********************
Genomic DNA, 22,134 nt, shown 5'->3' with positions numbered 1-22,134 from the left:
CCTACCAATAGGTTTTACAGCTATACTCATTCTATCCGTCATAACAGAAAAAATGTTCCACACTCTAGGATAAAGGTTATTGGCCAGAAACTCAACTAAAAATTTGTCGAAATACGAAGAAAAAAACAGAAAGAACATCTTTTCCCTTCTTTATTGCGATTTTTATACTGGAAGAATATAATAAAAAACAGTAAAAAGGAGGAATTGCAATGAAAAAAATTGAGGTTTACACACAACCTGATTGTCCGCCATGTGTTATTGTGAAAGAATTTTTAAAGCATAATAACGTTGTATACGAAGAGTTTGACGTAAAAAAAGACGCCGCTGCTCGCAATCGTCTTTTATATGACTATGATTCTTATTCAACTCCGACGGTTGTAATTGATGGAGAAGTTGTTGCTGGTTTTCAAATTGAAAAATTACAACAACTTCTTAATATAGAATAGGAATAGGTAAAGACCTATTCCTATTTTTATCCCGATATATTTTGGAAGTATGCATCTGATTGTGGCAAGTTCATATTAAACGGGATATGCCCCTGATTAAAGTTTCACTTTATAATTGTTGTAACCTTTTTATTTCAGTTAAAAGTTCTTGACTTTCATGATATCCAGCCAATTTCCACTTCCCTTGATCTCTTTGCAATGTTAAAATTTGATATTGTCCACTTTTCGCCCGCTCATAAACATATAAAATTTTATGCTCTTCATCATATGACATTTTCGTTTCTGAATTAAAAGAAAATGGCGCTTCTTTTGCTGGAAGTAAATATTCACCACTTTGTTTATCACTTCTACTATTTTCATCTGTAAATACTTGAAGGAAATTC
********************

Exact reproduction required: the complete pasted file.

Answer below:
Genomic DNA, 22,134 nt, shown 5'->3' with positions numbered 1-22,134 from the left:
CCTACCAATAGGTTTTACAGCTATACTCATTCTATCCGTCATAACAGAAAAAATGTTCCACACTCTAGGATAAAGGTTATTGGCCAGAAACTCAACTAAAAATTTGTCGAAATACGAAGAAAAAAACAGAAAGAACATCTTTTCCCTTCTTTATTGCGATTTTTATACTGGAAGAATATAATAAAAAACAGTAAAAAGGAGGAATTGCAATGAAAAAAATTGAGGTTTACACACAACCTGATTGTCCGCCATGTGTTATTGTGAAAGAATTTTTAAAGCATAATAACGTTGTATACGAAGAGTTTGACGTAAAAAAAGACGCCGCTGCTCGCAATCGTCTTTTATATGACTATGATTCTTATTCAACTCCGACGGTTGTAATTGATGGAGAAGTTGTTGCTGGTTTTCAAATTGAAAAATTACAACAACTTCTTAATATAGAATAGGAATAGGTAAAGACCTATTCCTATTTTTATCCCGATATATTTTGGAAGTATGCATCTGATTGTGGCAAGTTCATATTAAACGGGATATGCCCCTGATTAAAGTTTCACTTTATAATTGTTGTAACCTTTTTATTTCAGTTAAAAGTTCTTGACTTTCATGATATCCAGCCAATTTCCACTTCCCTTGATCTCTTTGCAATGTTAAAATTTGATATTGTCCACTTTTCGCCCGCTCATAAACATATAAAATTTTATGCTCTTCATCATATGACATTTTCGTTTCTGAATTAAAAGAAAATGGCGCTTCTTTTGCTGGAAGTAAATATTCACCACTTTGTTTATCACTTCTACTATTTTCATCTGTAAATACTTGAAGGAAATTC